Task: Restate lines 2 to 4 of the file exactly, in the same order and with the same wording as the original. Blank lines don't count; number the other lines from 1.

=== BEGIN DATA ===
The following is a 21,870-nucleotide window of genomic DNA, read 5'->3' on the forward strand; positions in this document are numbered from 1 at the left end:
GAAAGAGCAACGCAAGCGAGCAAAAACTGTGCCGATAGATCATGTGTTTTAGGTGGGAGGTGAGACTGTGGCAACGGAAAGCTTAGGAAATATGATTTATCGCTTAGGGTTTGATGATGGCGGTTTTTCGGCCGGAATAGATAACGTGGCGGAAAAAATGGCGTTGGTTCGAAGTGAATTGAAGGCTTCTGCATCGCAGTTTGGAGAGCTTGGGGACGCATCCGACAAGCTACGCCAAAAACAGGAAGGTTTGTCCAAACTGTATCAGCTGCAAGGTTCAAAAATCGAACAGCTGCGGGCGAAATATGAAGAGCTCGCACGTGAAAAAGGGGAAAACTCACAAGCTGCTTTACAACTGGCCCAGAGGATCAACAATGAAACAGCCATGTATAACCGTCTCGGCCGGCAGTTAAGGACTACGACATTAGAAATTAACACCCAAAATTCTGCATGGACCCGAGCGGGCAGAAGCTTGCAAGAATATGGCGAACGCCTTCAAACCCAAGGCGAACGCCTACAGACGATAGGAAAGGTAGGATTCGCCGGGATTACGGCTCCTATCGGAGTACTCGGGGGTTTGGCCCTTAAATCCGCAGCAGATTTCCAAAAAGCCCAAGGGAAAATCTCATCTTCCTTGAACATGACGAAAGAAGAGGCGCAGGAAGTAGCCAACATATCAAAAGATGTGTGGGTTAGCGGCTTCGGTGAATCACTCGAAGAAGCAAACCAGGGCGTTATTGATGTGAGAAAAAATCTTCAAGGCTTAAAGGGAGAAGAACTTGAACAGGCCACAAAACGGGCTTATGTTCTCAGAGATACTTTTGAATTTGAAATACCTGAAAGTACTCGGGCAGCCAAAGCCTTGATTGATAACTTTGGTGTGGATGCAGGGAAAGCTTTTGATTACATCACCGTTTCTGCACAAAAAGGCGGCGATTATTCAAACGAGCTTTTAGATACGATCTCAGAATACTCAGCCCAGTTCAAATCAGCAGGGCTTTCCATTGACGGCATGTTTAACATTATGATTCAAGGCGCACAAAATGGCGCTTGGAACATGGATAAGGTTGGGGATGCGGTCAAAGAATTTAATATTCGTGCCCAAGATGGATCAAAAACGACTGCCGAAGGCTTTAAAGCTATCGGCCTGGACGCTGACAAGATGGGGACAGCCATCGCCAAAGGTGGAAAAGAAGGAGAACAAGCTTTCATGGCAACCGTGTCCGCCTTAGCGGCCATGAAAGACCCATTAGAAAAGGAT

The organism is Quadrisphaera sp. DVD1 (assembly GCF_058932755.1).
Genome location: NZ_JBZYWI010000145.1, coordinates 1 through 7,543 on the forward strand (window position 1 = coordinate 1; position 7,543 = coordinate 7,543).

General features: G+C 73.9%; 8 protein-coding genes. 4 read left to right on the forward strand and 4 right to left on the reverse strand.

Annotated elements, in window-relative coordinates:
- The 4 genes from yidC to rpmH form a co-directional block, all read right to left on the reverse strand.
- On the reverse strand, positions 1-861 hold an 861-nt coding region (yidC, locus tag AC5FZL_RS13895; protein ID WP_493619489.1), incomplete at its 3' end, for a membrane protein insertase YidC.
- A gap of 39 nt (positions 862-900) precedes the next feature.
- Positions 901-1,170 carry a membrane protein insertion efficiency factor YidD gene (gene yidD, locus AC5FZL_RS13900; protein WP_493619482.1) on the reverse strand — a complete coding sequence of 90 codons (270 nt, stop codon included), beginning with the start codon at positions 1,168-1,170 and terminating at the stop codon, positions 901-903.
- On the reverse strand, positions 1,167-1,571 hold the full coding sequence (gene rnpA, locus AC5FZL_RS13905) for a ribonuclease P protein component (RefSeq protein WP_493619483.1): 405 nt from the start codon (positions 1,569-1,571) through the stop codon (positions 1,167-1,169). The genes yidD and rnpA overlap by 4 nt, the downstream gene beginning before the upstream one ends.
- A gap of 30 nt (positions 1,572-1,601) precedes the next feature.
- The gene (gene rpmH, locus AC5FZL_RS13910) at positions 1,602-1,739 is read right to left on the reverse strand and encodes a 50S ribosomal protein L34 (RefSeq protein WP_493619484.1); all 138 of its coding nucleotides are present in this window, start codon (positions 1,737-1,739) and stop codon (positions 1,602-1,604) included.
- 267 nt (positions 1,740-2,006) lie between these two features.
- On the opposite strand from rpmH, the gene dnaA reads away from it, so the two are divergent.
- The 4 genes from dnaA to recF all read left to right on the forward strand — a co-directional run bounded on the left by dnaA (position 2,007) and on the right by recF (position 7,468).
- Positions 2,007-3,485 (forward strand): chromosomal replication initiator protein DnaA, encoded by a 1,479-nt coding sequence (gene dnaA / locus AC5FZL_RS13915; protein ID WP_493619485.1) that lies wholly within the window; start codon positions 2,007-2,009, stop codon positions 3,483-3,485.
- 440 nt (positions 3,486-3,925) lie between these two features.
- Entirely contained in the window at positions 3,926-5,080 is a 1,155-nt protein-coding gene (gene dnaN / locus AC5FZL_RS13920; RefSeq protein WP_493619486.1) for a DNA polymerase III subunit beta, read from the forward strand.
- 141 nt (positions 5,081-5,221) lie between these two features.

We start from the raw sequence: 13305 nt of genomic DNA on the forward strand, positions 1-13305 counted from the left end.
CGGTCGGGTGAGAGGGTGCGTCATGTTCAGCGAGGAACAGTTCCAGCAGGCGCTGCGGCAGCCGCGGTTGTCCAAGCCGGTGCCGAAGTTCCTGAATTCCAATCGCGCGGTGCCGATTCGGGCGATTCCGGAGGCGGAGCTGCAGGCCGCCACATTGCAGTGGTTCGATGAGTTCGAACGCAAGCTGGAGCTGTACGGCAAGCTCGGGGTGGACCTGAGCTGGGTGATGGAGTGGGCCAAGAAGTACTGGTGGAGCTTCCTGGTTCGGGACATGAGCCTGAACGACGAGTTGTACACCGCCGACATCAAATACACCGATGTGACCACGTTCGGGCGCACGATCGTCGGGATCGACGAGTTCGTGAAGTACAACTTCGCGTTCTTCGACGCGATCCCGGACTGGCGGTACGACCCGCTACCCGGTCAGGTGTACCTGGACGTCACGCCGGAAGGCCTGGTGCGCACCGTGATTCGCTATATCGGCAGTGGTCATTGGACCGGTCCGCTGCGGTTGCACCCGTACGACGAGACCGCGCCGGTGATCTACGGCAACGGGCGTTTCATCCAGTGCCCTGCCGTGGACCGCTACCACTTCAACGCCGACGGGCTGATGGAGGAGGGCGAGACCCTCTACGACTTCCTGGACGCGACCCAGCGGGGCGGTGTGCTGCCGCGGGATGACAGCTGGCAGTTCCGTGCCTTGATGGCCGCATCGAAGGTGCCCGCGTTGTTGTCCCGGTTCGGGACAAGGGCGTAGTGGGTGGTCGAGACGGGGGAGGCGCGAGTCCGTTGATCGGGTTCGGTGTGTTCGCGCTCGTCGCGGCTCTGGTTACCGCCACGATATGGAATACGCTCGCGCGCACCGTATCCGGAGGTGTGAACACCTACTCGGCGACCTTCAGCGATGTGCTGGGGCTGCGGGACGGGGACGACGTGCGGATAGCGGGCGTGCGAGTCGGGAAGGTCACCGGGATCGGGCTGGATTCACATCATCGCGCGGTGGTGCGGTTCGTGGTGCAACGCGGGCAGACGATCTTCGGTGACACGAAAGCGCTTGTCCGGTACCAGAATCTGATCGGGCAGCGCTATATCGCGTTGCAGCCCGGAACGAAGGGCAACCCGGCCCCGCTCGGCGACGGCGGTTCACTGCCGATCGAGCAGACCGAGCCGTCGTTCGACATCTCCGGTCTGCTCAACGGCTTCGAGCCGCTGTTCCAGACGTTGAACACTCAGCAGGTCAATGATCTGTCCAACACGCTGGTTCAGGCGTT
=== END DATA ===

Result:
GAAAGAGCAACGCAAGCGAGCAAAAACTGTGCCGATAGATCATGTGTTTTAGGTGGGAGGTGAGACTGTGGCAACGGAAAGCTTAGGAAATATGATTTATCGCTTAGGGTTTGATGATGGCGGTTTTTCGGCCGGAATAGATAACGTGGCGGAAAAAATGGCGTTGGTTCGAAGTGAATTGAAGGCTTCTGCATCGCAGTTTGGAGAGCTTGGGGACGCATCCGACAAGCTACGCCAAAAACAGGAAGGTTTGTCCAAACTGTATCAGCTGCAAGGTTCAAAAATCGAACAGCTGCGGGCGAAATATGAAGAGCTCGCACGTGAAAAAGGGGAAAACTCACAAGCTGCTTTACAACTGGCCCAGAGGATCAACAATGAAACAGCCATGTATAACCGTCTCGGCCGGCAGTTAAGGACTACGACATTAGAAATTAACACCCAAAATTCTGCATGGACCCGAGCGGGCAGAAGCTTGCAAGAATATGGCGAACGCCTTCAAACCCAAGGCGAACGCCTACAGACGATAGGAAAGGTAGGATTCGCCGGGATTACGGCTCCTATCGGAGTACTCGGGGGTTTGGCCCTTAAATCCGCAGCAGATTTCCAAAAAGCCCAAGGGAAAATCTCATCTTCCTTGAACATGACGAAAGAAGAGGCGCAGGAAGTAGCCAACATATCAAAAGATGTGTGGGTTAGCGGCTTCGGTGAATCACTCGAAGAAGCAAACCAGGGCGTTATTGATGTGAGAAAAAATCTTCAAGGCTTAAAGGGAGAAGAACTTGAACAGGCCACAAAACGGGCTTATGTTCTCAGAGATACTTTTGAATTTGAAATACCTGAAAGTACTCGGGCAGCCAAAGCCTTGATTGATAACTTTGGTGTGGATGCAGGGAAAGCTTTTGATTACATCACCGTTTCTGCACAAAAAGGCGGCGATTATTCAAACGAGCTTTTAGATACGATCTCAGAATACTCAGCCCAGTTCAAATCAGCAGGGCTTTCCATTGACGGCATGTTTAACATTATGATTCAAGGCGCACAAAATGGCGCTTGGAACATGGATAAGGTTGGGGATGCGGTCAAAGAATTTAATATTCGTGCCCAAGATGGATCAAAAACGACTGCCGAAGGCTTTAAAGCTATCGGCCTGGACGCTGACAAGATGGGGACAGCCATCGCCAAAGGTGGAAAAGAAGGAGAACAAGCTTTCATGGCAACCGTGTCCGCCTTAGCGGCCATGAAAGACCCATTAGAAAAGGAT

The organism is Quadrisphaera sp. DVD1 (assembly GCF_058932755.1).
Genome location: NZ_JBZYWI010000145.1, coordinates 1 through 7,543 on the forward strand (window position 1 = coordinate 1; position 7,543 = coordinate 7,543).